Who Will Tell Their Story? – Chapter One

Standing in the middle of town, was the grand Queen Anne styled Battery Park Hotel.  Its name came from Confederate forces, using the site for batteries of artillery during the Civil War.

As a little girl, I remember looking up at the fourteen story tall building and thinking that it surely must touch the sky and tickle the soft, underbelly of angels who were flying a little too close to the spire.

I had heard that famous people had once sought rest in its grand rooms, such as F. Scott Fitzgerald and his wife, Zelda.  There was a rumor that the fabulous Elvis Presley had stayed there and in a fit of rage, shot the television when he saw Robert Goulet on the screen.

Forty years later, the grand hotel had all but been abandoned in favor of more modern, sterile glass and steel architecture.  It was slated for demolition but special interest groups rallied and petitioned to save the old historic building.

People who had migrated to the suburbs and built or bought one-story cookie-cutter houses, were now flocking back to the city.  They were eyeing the building for lush pent-house style apartments, but the city decided that the grand hotel should be designated for senior citizens, who, living on small fixed incomes, should have a bit of luxury in the winter of their lives.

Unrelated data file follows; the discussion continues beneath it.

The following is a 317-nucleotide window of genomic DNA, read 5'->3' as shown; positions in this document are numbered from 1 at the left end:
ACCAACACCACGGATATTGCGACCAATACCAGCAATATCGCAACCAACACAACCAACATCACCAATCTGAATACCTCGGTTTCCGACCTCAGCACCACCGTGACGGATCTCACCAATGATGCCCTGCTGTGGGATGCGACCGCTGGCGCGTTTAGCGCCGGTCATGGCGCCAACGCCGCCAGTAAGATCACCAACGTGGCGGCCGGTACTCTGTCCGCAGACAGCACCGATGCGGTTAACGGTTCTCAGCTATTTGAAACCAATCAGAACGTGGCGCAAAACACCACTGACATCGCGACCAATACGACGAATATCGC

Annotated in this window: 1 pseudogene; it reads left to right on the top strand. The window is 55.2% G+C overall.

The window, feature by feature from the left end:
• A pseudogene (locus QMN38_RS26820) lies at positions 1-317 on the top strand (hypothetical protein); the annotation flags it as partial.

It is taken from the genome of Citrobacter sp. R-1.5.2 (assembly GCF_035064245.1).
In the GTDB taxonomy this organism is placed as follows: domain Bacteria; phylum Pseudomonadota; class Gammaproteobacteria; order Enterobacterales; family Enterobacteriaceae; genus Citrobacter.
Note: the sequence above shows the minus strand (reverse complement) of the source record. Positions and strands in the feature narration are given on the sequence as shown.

The age requirement was at least sixty-five and the residents had to have a bit of independence, although there were the required accouterments for wheel chairs and walkers.  Once the remodeling was completed, all two hundred and thirty-eight rooms were occupied within three weeks and a waiting list numbered in the hundreds.

Once again, the Battery Park Hotel had a heartbeat.

There was a laundromat in the basement that boasted ten washing machines, twelve dryers and for fifty cents, a chest of drawers could be filled with fresh, clean clothes.